He added: “The way the government is imposing it, forcing employees — ‘If you want to keep your job, you have to get tested at your own expense’ — it’s problematic, the way employees’ rights are being trampled.”

Osa Tui Jr., president of the Hawaii State Teachers Association, which represents about 13,500 members, said he fears the mandate may cause more teachers to leave the profession in a state that already suffers from a qualified teacher shortage.

Ige said Thursday that public workers who are required to test and don’t use free testing sites will have to cover the cost themselves, but union leaders said that would impose a financial burden for those whose insurance plans won’t cover it.

Tui also expressed concern about mandatory testing for unvaccinated teachers who live in rural areas and may not have ready access to testing.

Liz Ho, administrator of the United Public Workers union, said approximately 13,000 state and county workers who are part of that union would be “significantly impacted” by the new mandate.

“There needs to be consistency and there’s just a lot of confusion right now as to what’s going to be going on, what the rules will be,” she said.

Tui said he does not know yet whether legal action may be taken, and said that HSTA still needs to consult with attorneys.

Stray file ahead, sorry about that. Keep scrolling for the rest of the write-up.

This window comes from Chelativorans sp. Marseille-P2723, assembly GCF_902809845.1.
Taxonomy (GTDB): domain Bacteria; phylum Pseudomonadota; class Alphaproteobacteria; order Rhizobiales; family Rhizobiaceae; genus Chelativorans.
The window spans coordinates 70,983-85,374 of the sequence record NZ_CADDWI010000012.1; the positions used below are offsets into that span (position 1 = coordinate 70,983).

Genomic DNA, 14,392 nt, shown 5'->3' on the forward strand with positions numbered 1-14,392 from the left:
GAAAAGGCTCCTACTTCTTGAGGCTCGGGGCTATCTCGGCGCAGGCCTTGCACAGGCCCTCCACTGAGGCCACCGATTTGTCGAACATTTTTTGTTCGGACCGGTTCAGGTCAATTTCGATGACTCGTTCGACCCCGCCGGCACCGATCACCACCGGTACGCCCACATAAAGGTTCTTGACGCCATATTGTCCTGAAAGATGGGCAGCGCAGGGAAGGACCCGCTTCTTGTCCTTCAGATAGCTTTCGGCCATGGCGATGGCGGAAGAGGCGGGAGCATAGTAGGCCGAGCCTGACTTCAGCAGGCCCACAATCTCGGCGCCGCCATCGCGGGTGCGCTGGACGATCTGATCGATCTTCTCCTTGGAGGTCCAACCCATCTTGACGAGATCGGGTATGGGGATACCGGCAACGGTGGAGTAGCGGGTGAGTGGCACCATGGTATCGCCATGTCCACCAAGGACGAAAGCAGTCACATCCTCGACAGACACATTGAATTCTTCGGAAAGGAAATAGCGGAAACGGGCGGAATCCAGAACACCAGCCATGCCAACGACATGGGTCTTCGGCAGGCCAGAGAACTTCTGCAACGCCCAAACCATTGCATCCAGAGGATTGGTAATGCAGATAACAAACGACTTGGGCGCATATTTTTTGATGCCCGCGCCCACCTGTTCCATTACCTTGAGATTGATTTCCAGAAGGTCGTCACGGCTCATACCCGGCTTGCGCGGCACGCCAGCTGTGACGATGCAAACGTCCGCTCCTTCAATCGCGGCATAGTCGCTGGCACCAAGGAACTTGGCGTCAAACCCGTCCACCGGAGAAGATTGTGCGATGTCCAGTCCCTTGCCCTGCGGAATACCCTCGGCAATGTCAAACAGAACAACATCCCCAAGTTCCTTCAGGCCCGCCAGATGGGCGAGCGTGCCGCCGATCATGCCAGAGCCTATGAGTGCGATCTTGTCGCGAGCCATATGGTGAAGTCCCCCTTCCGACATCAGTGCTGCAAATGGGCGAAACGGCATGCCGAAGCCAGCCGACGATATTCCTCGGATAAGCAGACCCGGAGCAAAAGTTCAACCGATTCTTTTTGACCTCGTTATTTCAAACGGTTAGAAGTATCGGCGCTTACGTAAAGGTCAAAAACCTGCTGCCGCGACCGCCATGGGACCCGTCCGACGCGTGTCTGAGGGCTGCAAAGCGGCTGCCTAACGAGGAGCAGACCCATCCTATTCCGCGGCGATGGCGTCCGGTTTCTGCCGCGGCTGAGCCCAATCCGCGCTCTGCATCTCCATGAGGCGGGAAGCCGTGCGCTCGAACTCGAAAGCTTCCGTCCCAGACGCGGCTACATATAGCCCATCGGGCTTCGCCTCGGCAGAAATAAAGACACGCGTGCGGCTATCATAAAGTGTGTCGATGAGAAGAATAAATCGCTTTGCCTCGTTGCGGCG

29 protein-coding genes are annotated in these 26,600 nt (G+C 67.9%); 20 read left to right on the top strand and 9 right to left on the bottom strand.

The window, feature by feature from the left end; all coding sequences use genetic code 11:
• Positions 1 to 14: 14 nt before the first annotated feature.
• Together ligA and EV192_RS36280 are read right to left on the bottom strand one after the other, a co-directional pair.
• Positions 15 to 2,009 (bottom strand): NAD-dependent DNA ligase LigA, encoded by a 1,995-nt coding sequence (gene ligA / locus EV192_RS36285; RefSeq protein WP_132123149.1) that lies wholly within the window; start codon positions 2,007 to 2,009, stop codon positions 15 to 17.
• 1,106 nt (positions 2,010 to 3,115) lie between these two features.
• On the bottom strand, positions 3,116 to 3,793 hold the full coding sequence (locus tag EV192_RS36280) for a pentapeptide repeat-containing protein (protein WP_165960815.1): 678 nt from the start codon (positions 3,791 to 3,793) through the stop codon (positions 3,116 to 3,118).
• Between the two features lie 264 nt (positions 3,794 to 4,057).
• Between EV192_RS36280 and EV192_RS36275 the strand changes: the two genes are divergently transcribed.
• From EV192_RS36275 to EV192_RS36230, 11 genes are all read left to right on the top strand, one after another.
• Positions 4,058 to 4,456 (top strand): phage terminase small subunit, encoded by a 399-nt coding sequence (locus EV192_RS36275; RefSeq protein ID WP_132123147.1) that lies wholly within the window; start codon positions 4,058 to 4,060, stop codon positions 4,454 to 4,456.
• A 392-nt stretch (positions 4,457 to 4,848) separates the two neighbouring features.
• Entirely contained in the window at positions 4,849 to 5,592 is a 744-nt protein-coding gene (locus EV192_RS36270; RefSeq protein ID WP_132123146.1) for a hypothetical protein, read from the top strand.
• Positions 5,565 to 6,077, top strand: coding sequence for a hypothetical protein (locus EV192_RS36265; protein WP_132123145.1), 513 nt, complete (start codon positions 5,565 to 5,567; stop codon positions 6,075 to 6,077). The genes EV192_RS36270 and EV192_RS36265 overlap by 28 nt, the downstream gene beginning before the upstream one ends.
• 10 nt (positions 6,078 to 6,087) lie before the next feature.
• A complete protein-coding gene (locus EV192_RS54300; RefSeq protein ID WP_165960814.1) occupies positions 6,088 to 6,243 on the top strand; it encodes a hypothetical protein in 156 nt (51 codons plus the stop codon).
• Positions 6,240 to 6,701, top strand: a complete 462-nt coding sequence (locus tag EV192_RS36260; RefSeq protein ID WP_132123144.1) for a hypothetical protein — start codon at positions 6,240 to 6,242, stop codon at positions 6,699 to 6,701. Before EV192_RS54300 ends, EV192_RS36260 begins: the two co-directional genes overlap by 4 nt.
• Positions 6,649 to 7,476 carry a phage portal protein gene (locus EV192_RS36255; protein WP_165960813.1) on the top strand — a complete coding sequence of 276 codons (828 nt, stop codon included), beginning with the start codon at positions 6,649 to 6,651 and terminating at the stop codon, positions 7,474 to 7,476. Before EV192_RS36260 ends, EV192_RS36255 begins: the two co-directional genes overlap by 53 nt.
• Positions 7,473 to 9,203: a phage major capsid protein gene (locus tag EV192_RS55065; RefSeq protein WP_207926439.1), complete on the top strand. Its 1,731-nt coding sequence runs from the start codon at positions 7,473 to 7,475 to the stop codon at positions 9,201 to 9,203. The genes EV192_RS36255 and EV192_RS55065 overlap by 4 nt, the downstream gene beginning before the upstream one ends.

The state has more than 50,000 full-time employees, while the city has about 10,000.

When asked to describe the mechanics of the new vaccination or testing requirements, Ige said the counties will have some flexibility to decide how to manage the mandates.

Kauai Mayor Derek Kawakami said that given the recent surge in COVID-19 cases and hospitalizations, “some level of government intervention at this time is necessary.”

The new state mandate “gives our workers choices to either opt into vaccination — which I strongly suggest — or opt into the testing,” Kawakami said. “We intend to make this as easy and convenient as possible.”

Honolulu Mayor Rick Blangiardi added a “caveat” for city employees, explaining that his administration intends to require vaccinations for all employees except for those with medical conditions or religious beliefs that prevent vaccination. Blangiardi said the city will require affidavits to document those issues.

“Our end game is to have all of our city and county employees vaccinated, with those exceptions being made,” he said.